Parsis: The Zoroastrians of India Pakistan and The World

Architect Jimmy Mistry: The high of creativity

Maverick architect Jimmy Mistry is an accidental architect who loves the freedom that hospitality design offers him.

There are some things you don’t want to know about your architect. Such as a passion for bikes, for instance. When you’re looking for an architect to design your home, or office, you don’t want someone who’ll necessarily be concentrating only on the garage.

Though Jimmy Mistry’s credentials more than make up for his maverick interests, it’s something to keep in mind. Till you realise that he’s also a devout Parsi, the same Mistry who, as a matter of conscience, initiated work on the Fire Temple in Dadar, Mumbai, one of his more challenging assignments, but more about that later.

For those who came in late, Jimmy Mistry set up his architectural practice — Della Tecnica — with a handful of people and a few lakh rupees between them. They were keen to make it big, but could hardly have anticipated the success of their venture. That was eleven years ago.

Today, Della Technica has a turnover of over Rs 100 crore and has become a name to be reckoned with in architectural circles. Which must be some vindication for Mistry who, he is at pains to point out, is neither a qualified architect nor a designer.

The company may be known today for its residential and commercial complexes, IT parks and hospitality projects, but Mistry started off by picking up contractual assignments for repair work and maintenance of buildings. Opportunity knocked on his door when a design firm in Italy offered him the chance to work with furniture. Mistry has since not looked back.

His design philosophy, he maintains, is simple. “Each structure we work on should be a landmark.” Which is why Mistry and his team undertake extensive research about the intended project as well as its users before accepting an assignment.

And which is why, Mistry explains, everything from building solutions to the choice of colours or even lighting materials is determined by the nature of the building — whether it is an Ayurvedic spa, for instance, a commercial office or a chemicals company.

Nor is he averse to using international designs or materials, so long as they are not “an eyesore in the name of creativity”, he laughs. It’s one reason why he is critical of architects who use too much glass or steel in their work. “Each area has its own sensibilities and it’s important to keep that in mind as well,” he insists.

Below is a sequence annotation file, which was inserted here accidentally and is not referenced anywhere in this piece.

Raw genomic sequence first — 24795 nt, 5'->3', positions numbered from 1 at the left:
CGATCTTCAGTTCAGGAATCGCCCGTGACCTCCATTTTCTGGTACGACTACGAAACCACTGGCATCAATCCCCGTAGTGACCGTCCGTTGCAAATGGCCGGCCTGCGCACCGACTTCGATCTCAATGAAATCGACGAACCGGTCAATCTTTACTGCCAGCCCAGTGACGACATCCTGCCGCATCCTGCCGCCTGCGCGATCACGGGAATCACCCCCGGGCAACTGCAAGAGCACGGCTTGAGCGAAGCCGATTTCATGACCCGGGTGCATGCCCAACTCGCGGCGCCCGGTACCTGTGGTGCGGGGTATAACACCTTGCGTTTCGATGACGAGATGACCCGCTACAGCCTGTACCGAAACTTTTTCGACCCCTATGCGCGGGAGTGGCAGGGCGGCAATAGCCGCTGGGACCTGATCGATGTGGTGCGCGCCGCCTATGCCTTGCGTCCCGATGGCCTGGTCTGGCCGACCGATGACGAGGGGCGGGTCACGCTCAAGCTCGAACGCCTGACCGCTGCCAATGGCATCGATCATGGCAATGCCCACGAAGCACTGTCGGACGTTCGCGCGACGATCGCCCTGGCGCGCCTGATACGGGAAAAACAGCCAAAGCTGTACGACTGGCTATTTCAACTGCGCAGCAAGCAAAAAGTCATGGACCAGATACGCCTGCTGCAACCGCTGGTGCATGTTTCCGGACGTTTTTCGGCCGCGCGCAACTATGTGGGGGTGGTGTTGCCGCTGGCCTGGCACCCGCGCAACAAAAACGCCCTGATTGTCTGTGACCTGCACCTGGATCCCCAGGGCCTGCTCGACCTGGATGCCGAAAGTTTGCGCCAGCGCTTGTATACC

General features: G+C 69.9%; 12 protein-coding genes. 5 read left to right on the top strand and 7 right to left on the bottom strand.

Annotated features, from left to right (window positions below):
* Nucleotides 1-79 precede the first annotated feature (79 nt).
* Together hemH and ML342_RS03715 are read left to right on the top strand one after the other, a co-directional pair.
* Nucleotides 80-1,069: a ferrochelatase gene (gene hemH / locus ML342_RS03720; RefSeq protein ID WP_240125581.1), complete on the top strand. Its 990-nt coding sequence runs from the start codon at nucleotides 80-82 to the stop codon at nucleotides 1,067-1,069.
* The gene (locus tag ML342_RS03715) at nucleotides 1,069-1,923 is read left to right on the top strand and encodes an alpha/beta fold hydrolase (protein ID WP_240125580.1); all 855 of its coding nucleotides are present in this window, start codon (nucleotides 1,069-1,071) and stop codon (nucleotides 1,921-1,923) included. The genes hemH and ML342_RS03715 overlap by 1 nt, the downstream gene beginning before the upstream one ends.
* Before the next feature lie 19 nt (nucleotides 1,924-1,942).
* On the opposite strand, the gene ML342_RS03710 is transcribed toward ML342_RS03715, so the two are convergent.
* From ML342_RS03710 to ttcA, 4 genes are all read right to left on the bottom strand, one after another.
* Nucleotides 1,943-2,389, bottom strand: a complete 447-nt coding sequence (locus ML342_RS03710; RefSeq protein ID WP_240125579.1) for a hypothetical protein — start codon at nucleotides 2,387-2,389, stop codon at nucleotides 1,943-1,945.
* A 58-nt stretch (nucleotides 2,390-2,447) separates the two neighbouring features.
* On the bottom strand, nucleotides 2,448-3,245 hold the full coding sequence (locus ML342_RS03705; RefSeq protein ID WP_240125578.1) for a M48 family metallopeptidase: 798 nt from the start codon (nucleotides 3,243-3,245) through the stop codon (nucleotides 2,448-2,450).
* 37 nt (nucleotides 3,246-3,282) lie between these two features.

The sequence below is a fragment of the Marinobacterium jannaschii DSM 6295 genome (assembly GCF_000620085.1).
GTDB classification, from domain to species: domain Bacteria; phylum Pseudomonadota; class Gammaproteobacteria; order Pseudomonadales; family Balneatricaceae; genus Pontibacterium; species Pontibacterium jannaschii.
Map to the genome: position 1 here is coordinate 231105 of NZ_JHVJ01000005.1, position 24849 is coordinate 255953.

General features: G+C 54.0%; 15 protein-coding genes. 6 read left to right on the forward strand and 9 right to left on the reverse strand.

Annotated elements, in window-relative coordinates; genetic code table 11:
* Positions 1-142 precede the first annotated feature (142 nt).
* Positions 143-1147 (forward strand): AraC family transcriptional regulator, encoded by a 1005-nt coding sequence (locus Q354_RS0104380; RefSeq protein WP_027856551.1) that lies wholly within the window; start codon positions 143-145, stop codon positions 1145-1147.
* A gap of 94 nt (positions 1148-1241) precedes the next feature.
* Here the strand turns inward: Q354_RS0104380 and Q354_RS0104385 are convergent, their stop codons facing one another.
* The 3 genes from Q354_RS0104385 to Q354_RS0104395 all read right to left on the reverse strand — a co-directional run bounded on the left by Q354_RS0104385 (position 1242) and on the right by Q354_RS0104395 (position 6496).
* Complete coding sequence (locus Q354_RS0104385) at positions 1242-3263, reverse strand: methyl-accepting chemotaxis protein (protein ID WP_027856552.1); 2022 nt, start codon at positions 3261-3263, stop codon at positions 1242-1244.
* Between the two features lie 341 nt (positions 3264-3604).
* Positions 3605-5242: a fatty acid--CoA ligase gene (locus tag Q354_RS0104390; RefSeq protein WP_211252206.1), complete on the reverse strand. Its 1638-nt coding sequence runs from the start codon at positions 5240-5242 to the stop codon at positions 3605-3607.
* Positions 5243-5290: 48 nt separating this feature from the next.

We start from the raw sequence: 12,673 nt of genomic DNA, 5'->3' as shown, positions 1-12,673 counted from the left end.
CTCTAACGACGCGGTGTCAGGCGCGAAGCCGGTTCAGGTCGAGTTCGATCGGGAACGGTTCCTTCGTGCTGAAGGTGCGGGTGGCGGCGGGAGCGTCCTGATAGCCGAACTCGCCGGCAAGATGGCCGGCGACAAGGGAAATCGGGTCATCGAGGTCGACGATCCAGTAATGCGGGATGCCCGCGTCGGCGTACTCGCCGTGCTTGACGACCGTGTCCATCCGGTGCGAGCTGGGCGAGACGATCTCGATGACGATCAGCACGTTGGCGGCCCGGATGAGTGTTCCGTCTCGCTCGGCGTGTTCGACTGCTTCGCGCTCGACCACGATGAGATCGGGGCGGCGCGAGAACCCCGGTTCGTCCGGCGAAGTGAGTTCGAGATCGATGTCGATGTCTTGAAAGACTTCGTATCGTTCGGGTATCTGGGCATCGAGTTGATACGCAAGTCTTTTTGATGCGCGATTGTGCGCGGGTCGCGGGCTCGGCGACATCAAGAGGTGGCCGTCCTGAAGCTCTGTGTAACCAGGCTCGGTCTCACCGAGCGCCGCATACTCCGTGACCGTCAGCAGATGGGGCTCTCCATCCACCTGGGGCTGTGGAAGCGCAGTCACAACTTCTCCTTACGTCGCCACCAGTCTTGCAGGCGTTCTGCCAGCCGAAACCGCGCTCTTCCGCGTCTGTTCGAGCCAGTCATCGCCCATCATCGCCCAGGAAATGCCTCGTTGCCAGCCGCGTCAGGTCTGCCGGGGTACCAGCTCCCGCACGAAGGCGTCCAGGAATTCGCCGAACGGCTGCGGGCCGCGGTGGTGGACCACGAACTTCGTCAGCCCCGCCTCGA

Citing the example of the Crisil office complexes in Delhi and Mumbai, he says the company wanted to strike a balance between the conventional and the contemporary. His solution was materials like ceramic-coated coloured glass, veneer panels and marble flooring for a look that matched both sets of sensibilities.

“The right design is all about understanding what your clients want and then mixing it with your sensibilities,” he says. “So far it has worked for us.”

No wonder he was keen to take on the Fire Temple renovation in Dadar as part of his exercise to ensure that Mumbai does not become a jungle of concrete boxes. “We could not change certain elements, and yet it needed a major facelift,” he explains of his restoration effort.

While he chose to replace the worn out floors with Italian marble, he managed to retain the original wood on the doors and windows, simply ensuring it was touched up almost beyond recognition. A landscaped garden was created inside the temple compound to breathe new life into it. “We took two months to complete the project but it was one of my most satisfying experiences.”

No wonder hospitality projects — a spa or, say, a recreational resort, give him a creative high. One such resort is the CEO’s Enclave in Lonavla, which has a similar spin-off in the south as well. For these, he has used lighter shades to create a sense of space and lighting that plays on the sprawl rather than just for dramatic affect.

It’s hardly surprising that after his stint in Italy, Mistry should be passionate about furniture design. Della Tecnica, therefore, has a furniture manufacturing plant and produces modular furniture.

Which also fits in with Mistry’s belief that the company should be a one-stop shop for all architecture and interior design solutions. But a biking architect? Mistry, who when not working is out riding his three superbikes, two of them Harleys, laughs. “It’s the best stress-buster for me,” he says, “it takes my mind off everything else.” Architects too perhaps need their time off.